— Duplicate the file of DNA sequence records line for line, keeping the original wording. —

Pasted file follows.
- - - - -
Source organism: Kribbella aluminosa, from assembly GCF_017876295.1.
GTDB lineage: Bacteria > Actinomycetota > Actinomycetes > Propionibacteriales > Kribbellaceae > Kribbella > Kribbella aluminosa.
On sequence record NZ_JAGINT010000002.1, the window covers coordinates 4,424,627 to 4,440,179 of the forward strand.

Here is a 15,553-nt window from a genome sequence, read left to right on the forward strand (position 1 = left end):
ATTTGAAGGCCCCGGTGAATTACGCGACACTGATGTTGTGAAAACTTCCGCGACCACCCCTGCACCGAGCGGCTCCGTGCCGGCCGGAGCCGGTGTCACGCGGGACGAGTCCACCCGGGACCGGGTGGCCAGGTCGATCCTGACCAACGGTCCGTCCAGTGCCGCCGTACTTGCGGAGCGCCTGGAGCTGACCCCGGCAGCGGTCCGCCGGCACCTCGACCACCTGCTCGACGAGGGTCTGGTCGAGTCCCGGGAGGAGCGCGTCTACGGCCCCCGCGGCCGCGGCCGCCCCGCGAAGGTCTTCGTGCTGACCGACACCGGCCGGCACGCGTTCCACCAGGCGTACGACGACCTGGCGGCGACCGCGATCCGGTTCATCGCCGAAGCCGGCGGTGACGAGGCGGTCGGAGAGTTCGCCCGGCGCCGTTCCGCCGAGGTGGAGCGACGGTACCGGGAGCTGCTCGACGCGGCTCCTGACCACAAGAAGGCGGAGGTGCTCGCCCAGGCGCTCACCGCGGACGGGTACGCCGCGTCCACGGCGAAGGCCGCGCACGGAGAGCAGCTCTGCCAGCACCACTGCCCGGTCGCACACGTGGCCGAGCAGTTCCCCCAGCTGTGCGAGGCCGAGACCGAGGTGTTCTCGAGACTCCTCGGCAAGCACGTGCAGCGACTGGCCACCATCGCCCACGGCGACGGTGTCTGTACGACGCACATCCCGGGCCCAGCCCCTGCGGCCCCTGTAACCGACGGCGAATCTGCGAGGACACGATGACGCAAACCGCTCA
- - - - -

Source organism: Kribbella aluminosa, from assembly GCF_017876295.1.
GTDB lineage: Bacteria > Actinomycetota > Actinomycetes > Propionibacteriales > Kribbellaceae > Kribbella > Kribbella aluminosa.
On sequence record NZ_JAGINT010000002.1, the window covers coordinates 4,424,627 to 4,440,179 of the forward strand.

Here is a 15,553-nt window from a genome sequence, read left to right on the forward strand (position 1 = left end):
ATTTGAAGGCCCCGGTGAATTACGCGACACTGATGTTGTGAAAACTTCCGCGACCACCCCTGCACCGAGCGGCTCCGTGCCGGCCGGAGCCGGTGTCACGCGGGACGAGTCCACCCGGGACCGGGTGGCCAGGTCGATCCTGACCAACGGTCCGTCCAGTGCCGCCGTACTTGCGGAGCGCCTGGAGCTGACCCCGGCAGCGGTCCGCCGGCACCTCGACCACCTGCTCGACGAGGGTCTGGTCGAGTCCCGGGAGGAGCGCGTCTACGGCCCCCGCGGCCGCGGCCGCCCCGCGAAGGTCTTCGTGCTGACCGACACCGGCCGGCACGCGTTCCACCAGGCGTACGACGACCTGGCGGCGACCGCGATCCGGTTCATCGCCGAAGCCGGCGGTGACGAGGCGGTCGGAGAGTTCGCCCGGCGCCGTTCCGCCGAGGTGGAGCGACGGTACCGGGAGCTGCTCGACGCGGCTCCTGACCACAAGAAGGCGGAGGTGCTCGCCCAGGCGCTCACCGCGGACGGGTACGCCGCGTCCACGGCGAAGGCCGCGCACGGAGAGCAGCTCTGCCAGCACCACTGCCCGGTCGCACACGTGGCCGAGCAGTTCCCCCAGCTGTGCGAGGCCGAGACCGAGGTGTTCTCGAGACTCCTCGGCAAGCACGTGCAGCGACTGGCCACCATCGCCCACGGCGACGGTGTCTGTACGACGCACATCCCGGGCCCAGCCCCTGCGGCCCCTGTAACCGACGGCGAATCTGCGAGGACACGATGACGCAAACCGCTCA